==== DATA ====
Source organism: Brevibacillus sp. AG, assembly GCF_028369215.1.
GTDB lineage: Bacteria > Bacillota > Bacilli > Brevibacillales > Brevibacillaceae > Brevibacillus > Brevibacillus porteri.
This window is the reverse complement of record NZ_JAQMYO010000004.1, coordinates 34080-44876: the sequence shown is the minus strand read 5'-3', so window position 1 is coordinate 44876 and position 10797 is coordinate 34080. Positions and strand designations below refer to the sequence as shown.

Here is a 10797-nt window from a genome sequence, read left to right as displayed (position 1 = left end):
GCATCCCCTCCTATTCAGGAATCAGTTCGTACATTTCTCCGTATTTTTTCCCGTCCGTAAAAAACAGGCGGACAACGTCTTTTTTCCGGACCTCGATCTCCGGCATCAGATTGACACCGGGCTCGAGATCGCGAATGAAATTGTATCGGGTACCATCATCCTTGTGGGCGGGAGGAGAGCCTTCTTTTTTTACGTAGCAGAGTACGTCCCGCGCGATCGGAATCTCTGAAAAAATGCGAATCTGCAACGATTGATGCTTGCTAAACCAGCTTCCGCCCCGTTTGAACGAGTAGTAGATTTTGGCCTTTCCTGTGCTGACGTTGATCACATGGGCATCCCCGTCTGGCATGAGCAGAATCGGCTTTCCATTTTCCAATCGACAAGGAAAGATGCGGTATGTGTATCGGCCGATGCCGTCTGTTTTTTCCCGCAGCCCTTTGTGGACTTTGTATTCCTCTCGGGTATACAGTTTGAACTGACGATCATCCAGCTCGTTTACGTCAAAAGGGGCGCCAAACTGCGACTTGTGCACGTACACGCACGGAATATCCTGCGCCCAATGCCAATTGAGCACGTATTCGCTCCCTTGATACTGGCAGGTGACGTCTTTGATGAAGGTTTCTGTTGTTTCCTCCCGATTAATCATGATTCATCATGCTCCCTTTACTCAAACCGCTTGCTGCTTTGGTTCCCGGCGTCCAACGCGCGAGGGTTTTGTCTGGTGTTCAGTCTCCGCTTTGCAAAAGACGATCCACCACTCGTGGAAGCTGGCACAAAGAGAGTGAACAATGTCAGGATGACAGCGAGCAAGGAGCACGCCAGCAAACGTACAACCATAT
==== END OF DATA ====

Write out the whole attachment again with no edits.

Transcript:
Source organism: Brevibacillus sp. AG, assembly GCF_028369215.1.
GTDB lineage: Bacteria > Bacillota > Bacilli > Brevibacillales > Brevibacillaceae > Brevibacillus > Brevibacillus porteri.
This window is the reverse complement of record NZ_JAQMYO010000004.1, coordinates 34080-44876: the sequence shown is the minus strand read 5'-3', so window position 1 is coordinate 44876 and position 10797 is coordinate 34080. Positions and strand designations below refer to the sequence as shown.

Here is a 10797-nt window from a genome sequence, read left to right as displayed (position 1 = left end):
GCATCCCCTCCTATTCAGGAATCAGTTCGTACATTTCTCCGTATTTTTTCCCGTCCGTAAAAAACAGGCGGACAACGTCTTTTTTCCGGACCTCGATCTCCGGCATCAGATTGACACCGGGCTCGAGATCGCGAATGAAATTGTATCGGGTACCATCATCCTTGTGGGCGGGAGGAGAGCCTTCTTTTTTTACGTAGCAGAGTACGTCCCGCGCGATCGGAATCTCTGAAAAAATGCGAATCTGCAACGATTGATGCTTGCTAAACCAGCTTCCGCCCCGTTTGAACGAGTAGTAGATTTTGGCCTTTCCTGTGCTGACGTTGATCACATGGGCATCCCCGTCTGGCATGAGCAGAATCGGCTTTCCATTTTCCAATCGACAAGGAAAGATGCGGTATGTGTATCGGCCGATGCCGTCTGTTTTTTCCCGCAGCCCTTTGTGGACTTTGTATTCCTCTCGGGTATACAGTTTGAACTGACGATCATCCAGCTCGTTTACGTCAAAAGGGGCGCCAAACTGCGACTTGTGCACGTACACGCACGGAATATCCTGCGCCCAATGCCAATTGAGCACGTATTCGCTCCCTTGATACTGGCAGGTGACGTCTTTGATGAAGGTTTCTGTTGTTTCCTCCCGATTAATCATGATTCATCATGCTCCCTTTACTCAAACCGCTTGCTGCTTTGGTTCCCGGCGTCCAACGCGCGAGGGTTTTGTCTGGTGTTCAGTCTCCGCTTTGCAAAAGACGATCCACCACTCGTGGAAGCTGGCACAAAGAGAGTGAACAATGTCAGGATGACAGCGAGCAAGGAGCACGCCAGCAAACGTACAACCATAT